(AKA-49: dp. 7,000 (tl.) ; 1. 426'0"; b. 58'0"; dr. 16'0" (lim.); s. 16.9 k. (tl.); cpl. 303; a. 1 5", 8 40mm.; cl. Artemis; T. S4-SE2-BE1)
The Norse god of thunder.
Vanadis (AKA-49) was laid down on 18 April 1945 under a Maritime Commission contract (MC hull 1910) at Providence, R.I., by the Walsh-Kaiser Co., Inc.; launched on 8 June 1945; sponsored by Mrs. J. Henry Gill; acquired by the Navy on 9 July 1945; and commissioned the same day, Lt. Comdr. E. B. Williams in command.
Following shakedown out of Hampton Roads, Vanadis arrived at Newport, R.I., on 4 August and began shuttling back and forth between that port and Hampton Roads. In mid-December, the attack cargo ship headed for the Gulf of Mexico. After visiting Mobile, Ala.; Gulf port, Miss.; and Jacksonville, Fla., she arrived at Boston. On 6 February, she reported to the Commandant, 1st Naval District, for inactivation. Vanadis was placed out of commission on 27 March 1946. Her name was struck from the Navy list on 5 June 1946; and, on 2 July, she was transferred to the Maritime Commission.
After almost nine years of inactivity, berthed with the National Defense Reserve Fleet at James River, Va.,Vanadis was reacquired by the Navy on 14 April 1955 and reinstated on the Navy list as AKA-49. On 30 June, she entered the Bethlehem Steel Co.'s yard at Baltimore, Md., for conversion to a cable repair ship. She was redesignated ARC-4; and, on 14 November 1955, she was renamed Thor. On 3 January 1956, Thor completed her conversion and was recommissioned, Comdr. R. H. Thomas in command.
The cable repair ship operated in the Atlantic through 1956. In February 1957, she reported to the Pacific Fleet and, until the fall of 1958, operated out of San Francisco repairing and laying cables. She returned to the Atlantic in September 1958 and served there until the summer of 1961, when she was temporarily assigned to the Pacific again. The cable repair ship returned to operations in the Atlantic in December. Following an overhaul at Boston in the spring of 1962, Thor deployed to the Pacific once more for cable repair operations in the northern reaches of that ocean. In October, she returned to the eastern side of the Isthmus of Panama and busied herself with cable repair duties and oceanographic projects in the Caribbean Sea. For the next five and one-half years, Thor continued to repair and lay cables in the western Atlantic and in the West Indies. Occasionally, she also participated in more oceanographic projects. During that half decade, she ranged as far north as Nova Scotia and as far south as the Caribbean. Periodically, she also conducted operations in the Gulf of Mexico.
On 20 April 1968, the ship departed Norfolk and steamed, via the Panama Canal and San Diego, for the Central Pacific. She conducted special operations in the vicinity of Midway Island and returned to Hawaii on 16 June for several days before departing Pearl Harbor on the 24th for the Marianas. She reached Guam on 5 July and spent the next month repairing cable around that island. She returned to Pearl Harbor on 13 August and operated in the Hawaiian Islands until she headed back toward the mainland on 7 November. Following a brief stop at Long Beach, Calif., Thor returned to Norfolk on 6 December.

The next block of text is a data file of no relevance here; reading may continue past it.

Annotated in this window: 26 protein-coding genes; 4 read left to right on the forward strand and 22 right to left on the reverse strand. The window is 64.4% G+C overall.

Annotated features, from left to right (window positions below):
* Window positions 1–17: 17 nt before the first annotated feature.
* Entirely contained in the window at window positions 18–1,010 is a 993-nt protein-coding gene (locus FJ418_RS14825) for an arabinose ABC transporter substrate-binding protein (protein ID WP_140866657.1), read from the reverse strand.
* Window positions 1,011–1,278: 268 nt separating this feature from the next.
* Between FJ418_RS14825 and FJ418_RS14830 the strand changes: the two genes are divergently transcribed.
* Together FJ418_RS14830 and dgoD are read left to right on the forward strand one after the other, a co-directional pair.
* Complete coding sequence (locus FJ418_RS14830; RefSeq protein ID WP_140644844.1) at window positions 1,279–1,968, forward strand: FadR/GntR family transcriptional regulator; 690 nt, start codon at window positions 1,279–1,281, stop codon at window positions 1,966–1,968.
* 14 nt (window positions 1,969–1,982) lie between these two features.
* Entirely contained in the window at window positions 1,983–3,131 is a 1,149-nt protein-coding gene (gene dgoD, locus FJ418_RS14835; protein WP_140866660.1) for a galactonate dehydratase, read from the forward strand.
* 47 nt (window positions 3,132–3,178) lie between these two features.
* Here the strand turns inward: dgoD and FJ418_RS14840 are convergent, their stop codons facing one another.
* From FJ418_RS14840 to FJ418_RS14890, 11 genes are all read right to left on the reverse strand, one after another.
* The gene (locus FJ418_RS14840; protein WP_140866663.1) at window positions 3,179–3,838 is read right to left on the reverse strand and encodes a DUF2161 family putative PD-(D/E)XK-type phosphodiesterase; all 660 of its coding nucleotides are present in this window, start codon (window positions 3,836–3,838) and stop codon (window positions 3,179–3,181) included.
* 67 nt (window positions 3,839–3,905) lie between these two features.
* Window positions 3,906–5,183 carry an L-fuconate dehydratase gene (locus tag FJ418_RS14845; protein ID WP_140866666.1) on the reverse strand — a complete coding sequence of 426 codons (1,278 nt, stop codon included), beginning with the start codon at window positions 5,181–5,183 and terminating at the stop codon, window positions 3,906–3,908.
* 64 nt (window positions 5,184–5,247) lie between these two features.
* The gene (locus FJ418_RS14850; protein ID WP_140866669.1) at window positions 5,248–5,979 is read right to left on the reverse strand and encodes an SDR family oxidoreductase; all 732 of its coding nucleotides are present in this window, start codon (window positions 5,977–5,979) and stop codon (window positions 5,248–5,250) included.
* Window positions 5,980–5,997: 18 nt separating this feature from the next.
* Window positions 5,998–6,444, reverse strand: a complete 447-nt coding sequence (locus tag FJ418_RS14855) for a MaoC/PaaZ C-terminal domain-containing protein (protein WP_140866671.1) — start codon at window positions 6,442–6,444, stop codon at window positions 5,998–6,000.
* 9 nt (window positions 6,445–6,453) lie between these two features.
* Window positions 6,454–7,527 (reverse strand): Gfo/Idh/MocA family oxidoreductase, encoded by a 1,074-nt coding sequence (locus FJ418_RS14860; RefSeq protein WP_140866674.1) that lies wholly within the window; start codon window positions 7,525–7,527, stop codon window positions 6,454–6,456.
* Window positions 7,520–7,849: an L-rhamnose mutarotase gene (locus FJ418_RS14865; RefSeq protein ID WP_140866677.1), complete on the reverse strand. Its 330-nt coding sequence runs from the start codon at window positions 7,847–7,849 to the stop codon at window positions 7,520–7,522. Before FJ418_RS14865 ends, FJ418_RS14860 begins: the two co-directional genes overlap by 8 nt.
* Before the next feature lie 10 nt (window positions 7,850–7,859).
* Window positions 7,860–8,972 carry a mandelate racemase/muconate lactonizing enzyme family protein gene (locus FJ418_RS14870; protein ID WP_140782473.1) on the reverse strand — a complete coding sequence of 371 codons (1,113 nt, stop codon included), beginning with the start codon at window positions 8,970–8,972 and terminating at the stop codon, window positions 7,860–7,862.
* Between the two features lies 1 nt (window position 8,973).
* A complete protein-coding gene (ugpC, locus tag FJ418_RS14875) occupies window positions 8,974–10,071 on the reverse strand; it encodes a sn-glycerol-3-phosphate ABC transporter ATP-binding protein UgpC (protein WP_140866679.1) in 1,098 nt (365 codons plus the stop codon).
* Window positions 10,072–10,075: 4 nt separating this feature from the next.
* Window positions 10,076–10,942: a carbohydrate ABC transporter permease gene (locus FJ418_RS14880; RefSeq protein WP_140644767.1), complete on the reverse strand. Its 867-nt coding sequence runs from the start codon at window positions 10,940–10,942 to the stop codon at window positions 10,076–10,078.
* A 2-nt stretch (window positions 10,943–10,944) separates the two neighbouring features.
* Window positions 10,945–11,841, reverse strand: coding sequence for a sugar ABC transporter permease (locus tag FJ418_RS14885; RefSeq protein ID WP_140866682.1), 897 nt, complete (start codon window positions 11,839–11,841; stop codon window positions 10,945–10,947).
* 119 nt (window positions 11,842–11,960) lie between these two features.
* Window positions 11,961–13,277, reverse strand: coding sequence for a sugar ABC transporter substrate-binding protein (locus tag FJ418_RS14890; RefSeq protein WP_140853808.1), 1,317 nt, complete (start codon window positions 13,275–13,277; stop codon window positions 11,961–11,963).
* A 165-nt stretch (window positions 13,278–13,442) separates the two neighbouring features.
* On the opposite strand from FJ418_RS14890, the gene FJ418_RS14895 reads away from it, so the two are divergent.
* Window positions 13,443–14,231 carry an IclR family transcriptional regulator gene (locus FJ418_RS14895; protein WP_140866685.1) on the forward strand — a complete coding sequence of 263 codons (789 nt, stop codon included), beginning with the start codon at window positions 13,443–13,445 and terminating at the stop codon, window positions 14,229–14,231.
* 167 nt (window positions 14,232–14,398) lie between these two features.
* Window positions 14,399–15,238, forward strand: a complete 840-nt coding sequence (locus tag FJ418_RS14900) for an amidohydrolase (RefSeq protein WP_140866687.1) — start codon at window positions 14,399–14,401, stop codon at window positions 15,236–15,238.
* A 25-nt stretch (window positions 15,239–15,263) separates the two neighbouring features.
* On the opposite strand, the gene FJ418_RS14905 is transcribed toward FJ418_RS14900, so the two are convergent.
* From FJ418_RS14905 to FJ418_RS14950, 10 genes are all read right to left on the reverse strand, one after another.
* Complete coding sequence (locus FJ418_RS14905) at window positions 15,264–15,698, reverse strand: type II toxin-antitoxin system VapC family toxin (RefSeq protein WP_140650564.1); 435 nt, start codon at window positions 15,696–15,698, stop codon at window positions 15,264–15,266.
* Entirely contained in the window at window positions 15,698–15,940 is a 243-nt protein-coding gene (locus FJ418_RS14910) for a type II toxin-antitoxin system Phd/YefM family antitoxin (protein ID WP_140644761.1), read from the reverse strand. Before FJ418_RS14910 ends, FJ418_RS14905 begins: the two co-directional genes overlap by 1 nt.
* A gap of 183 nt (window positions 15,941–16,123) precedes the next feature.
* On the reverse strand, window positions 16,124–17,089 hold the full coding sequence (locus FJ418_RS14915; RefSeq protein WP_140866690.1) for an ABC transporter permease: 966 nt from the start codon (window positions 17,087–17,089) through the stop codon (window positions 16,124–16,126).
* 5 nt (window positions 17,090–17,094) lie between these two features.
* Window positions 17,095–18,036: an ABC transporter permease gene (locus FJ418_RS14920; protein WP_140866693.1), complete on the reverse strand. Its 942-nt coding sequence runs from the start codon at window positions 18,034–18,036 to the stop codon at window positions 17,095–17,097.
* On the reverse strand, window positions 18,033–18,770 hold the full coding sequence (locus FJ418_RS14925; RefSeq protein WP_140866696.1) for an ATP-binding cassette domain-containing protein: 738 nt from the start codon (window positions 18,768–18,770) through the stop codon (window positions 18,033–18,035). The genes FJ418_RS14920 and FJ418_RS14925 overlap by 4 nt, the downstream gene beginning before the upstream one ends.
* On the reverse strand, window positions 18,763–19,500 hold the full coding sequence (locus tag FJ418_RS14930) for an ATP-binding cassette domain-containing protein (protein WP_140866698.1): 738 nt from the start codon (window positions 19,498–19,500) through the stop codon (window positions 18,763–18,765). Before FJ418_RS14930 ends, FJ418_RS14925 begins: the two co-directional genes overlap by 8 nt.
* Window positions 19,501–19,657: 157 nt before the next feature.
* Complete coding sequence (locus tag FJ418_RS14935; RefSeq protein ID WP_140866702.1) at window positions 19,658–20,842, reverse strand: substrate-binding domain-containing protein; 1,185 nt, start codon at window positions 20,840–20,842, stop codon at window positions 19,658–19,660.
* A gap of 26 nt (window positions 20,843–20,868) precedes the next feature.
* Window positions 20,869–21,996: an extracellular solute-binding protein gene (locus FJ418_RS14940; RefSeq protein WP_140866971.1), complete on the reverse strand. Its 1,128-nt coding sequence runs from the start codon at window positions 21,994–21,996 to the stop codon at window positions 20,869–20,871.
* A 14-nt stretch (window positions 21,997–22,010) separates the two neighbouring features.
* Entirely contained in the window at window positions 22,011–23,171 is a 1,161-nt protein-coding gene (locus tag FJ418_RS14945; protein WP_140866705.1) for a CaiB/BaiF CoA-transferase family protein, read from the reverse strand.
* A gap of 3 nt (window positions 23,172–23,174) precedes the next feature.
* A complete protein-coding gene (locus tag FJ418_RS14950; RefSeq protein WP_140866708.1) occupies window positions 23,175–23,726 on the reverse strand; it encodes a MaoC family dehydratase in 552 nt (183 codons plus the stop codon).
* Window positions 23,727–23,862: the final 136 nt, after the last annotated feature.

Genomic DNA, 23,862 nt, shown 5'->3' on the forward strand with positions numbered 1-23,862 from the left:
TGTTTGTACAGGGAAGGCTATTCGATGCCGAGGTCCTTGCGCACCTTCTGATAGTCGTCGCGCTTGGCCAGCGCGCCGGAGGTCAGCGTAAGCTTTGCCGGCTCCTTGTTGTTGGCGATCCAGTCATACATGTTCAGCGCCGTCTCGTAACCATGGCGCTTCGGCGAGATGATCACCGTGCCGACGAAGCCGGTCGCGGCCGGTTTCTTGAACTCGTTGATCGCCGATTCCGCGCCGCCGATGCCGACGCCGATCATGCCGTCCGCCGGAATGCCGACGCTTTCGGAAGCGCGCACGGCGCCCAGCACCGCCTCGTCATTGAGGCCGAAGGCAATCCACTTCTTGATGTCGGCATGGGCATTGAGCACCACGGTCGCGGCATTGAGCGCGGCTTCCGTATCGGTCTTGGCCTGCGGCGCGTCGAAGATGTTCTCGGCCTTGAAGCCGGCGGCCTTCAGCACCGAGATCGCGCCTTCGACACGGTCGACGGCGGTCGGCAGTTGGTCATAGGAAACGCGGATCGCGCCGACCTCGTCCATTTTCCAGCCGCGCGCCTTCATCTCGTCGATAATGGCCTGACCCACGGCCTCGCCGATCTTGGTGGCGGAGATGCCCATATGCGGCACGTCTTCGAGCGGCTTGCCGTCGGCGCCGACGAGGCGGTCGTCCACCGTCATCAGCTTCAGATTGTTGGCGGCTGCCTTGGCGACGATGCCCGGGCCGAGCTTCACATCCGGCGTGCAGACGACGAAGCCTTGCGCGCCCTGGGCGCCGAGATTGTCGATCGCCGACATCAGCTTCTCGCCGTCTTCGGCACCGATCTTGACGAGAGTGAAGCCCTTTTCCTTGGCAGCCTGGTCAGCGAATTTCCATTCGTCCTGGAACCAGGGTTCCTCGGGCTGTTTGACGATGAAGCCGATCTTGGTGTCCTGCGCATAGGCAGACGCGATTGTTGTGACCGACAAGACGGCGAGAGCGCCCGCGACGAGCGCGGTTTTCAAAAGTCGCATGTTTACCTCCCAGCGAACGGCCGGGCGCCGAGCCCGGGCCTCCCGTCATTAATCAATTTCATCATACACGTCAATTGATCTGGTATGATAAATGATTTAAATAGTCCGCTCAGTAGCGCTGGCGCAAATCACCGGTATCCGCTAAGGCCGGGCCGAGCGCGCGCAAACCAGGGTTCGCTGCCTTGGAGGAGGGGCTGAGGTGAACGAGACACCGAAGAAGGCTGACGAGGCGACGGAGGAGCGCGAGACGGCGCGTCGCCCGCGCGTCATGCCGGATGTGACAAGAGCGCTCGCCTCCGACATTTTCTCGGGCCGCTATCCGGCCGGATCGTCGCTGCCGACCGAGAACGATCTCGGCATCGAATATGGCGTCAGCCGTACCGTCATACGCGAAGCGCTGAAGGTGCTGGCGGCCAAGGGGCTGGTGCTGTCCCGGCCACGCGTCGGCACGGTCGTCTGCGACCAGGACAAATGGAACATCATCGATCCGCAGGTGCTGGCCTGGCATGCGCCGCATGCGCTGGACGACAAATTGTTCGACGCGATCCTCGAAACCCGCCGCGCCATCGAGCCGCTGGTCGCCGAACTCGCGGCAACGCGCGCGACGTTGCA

Over the next four years, Thor deployed to the Pacific three times. In August 1969, after seven months of operations along the east coast, she headed, via the Panama Canal and San Diego, to Pearl Harbor. Through November, she conducted operations near Midway Island and then returned to the Atlantic via Pearl Harbor, Long Beach, and the Panama Canal. In February 1970, she entered the Bethlehem Steel Shipyard in Boston to begin a year-long overhaul and repair period. In mid-February 1971, the cable repair ship resumed normal operations until late June when she deployed to the Pacific once more. She reached Hawaii on 29 July and departed again on 9 August for cable operations in the northernmost reaches of the Pacific, near the Aleutians chain. She completed those repairs late in the month and, after visits to Esquimalt, British Columbia, and San Diego, retransited the canal on 20 September and arrived in Portsmouth, N.H., eight days later. During the first seven months of 1972, the cable repair ship operated along the eastern seaboard again. On 24 July, Thor departed Norfolk for her last assignment in the Pacific Ocean. She arrived at Alameda, Calif., on 11 August and conducted cable laying operations from there into late November. On the 24th, the ship cleared Alameda. She passed through the Panama Canal on 4 December and arrived back at Portsmouth on the 12th.
On 17 January 1973, Thor embarked upon her last overseas cruise as a commissioned ship in the Navy. She arrived in Swansea, England, 10 days later and, after two days in port, put to sea for cable operations. From 14 to 18 February, she visited the Submarine Base at Holy Loch, Scotland, before resuming cable operations near the Arctic Circle. She completed her assignment at the end of the month and, after another visit to Holy Loch during the first week in March, headed back to the United States. On 17 March, she returned to the Portsmouth Naval Shipyard to begin preparations for decommissioning incident to her transfer to the Military Sealift Command.
Thor (ARC-4) was decommissioned at Portsmouth on 2 July 1973 and simultaneously transferred to the custody of the Military Sealift Command. USNS Thor (T-ARC-4) operated with the Military Sealift Command, primarily in the Pacific, until April 1974 when she was returned to the Maritime Administration to be placed in reserve. Since then, she has been berthed with the National Defense Reserve Fleet at Suisun Bay, Calif.